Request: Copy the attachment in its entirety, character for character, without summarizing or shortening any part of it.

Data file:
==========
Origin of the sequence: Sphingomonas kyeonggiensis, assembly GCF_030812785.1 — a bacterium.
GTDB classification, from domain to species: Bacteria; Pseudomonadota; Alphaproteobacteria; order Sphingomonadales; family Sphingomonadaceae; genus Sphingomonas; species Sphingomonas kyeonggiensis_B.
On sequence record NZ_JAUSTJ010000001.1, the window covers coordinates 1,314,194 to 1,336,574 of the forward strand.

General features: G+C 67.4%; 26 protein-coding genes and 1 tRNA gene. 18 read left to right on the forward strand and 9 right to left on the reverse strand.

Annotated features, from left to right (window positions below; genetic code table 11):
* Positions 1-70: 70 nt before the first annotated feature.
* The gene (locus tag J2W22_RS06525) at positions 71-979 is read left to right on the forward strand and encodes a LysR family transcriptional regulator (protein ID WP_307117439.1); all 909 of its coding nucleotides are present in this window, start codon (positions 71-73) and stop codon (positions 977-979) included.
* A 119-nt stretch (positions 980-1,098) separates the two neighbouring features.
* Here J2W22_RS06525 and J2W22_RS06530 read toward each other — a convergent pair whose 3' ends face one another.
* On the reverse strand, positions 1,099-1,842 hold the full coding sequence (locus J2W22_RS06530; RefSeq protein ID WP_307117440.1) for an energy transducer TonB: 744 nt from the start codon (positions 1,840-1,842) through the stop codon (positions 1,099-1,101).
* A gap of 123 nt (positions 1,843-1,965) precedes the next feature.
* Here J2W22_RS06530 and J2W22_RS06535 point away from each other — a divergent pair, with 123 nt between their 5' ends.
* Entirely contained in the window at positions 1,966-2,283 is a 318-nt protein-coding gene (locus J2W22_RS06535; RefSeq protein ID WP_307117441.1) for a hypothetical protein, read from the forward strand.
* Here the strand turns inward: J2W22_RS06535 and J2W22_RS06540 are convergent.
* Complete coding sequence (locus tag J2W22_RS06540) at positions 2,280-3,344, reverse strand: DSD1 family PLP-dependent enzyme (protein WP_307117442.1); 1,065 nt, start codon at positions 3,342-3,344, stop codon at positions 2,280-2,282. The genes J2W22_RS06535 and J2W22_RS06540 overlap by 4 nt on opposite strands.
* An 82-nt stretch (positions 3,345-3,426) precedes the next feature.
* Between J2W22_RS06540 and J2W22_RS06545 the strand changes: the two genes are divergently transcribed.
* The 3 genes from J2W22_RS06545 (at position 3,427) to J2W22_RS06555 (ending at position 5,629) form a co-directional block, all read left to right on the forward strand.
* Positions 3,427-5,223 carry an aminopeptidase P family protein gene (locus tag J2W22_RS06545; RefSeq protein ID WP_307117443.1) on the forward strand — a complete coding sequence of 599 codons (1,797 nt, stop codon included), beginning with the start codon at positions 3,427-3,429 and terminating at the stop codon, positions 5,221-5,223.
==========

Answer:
Origin of the sequence: Sphingomonas kyeonggiensis, assembly GCF_030812785.1 — a bacterium.
GTDB classification, from domain to species: Bacteria; Pseudomonadota; Alphaproteobacteria; order Sphingomonadales; family Sphingomonadaceae; genus Sphingomonas; species Sphingomonas kyeonggiensis_B.
On sequence record NZ_JAUSTJ010000001.1, the window covers coordinates 1,314,194 to 1,336,574 of the forward strand.

General features: G+C 67.4%; 26 protein-coding genes and 1 tRNA gene. 18 read left to right on the forward strand and 9 right to left on the reverse strand.

Annotated features, from left to right (window positions below; genetic code table 11):
* Positions 1-70: 70 nt before the first annotated feature.
* The gene (locus tag J2W22_RS06525) at positions 71-979 is read left to right on the forward strand and encodes a LysR family transcriptional regulator (protein ID WP_307117439.1); all 909 of its coding nucleotides are present in this window, start codon (positions 71-73) and stop codon (positions 977-979) included.
* A 119-nt stretch (positions 980-1,098) separates the two neighbouring features.
* Here J2W22_RS06525 and J2W22_RS06530 read toward each other — a convergent pair whose 3' ends face one another.
* On the reverse strand, positions 1,099-1,842 hold the full coding sequence (locus J2W22_RS06530; RefSeq protein ID WP_307117440.1) for an energy transducer TonB: 744 nt from the start codon (positions 1,840-1,842) through the stop codon (positions 1,099-1,101).
* A gap of 123 nt (positions 1,843-1,965) precedes the next feature.
* Here J2W22_RS06530 and J2W22_RS06535 point away from each other — a divergent pair, with 123 nt between their 5' ends.
* Entirely contained in the window at positions 1,966-2,283 is a 318-nt protein-coding gene (locus J2W22_RS06535; RefSeq protein ID WP_307117441.1) for a hypothetical protein, read from the forward strand.
* Here the strand turns inward: J2W22_RS06535 and J2W22_RS06540 are convergent.
* Complete coding sequence (locus tag J2W22_RS06540) at positions 2,280-3,344, reverse strand: DSD1 family PLP-dependent enzyme (protein WP_307117442.1); 1,065 nt, start codon at positions 3,342-3,344, stop codon at positions 2,280-2,282. The genes J2W22_RS06535 and J2W22_RS06540 overlap by 4 nt on opposite strands.
* An 82-nt stretch (positions 3,345-3,426) precedes the next feature.
* Between J2W22_RS06540 and J2W22_RS06545 the strand changes: the two genes are divergently transcribed.
* The 3 genes from J2W22_RS06545 (at position 3,427) to J2W22_RS06555 (ending at position 5,629) form a co-directional block, all read left to right on the forward strand.
* Positions 3,427-5,223 carry an aminopeptidase P family protein gene (locus tag J2W22_RS06545; RefSeq protein ID WP_307117443.1) on the forward strand — a complete coding sequence of 599 codons (1,797 nt, stop codon included), beginning with the start codon at positions 3,427-3,429 and terminating at the stop codon, positions 5,221-5,223.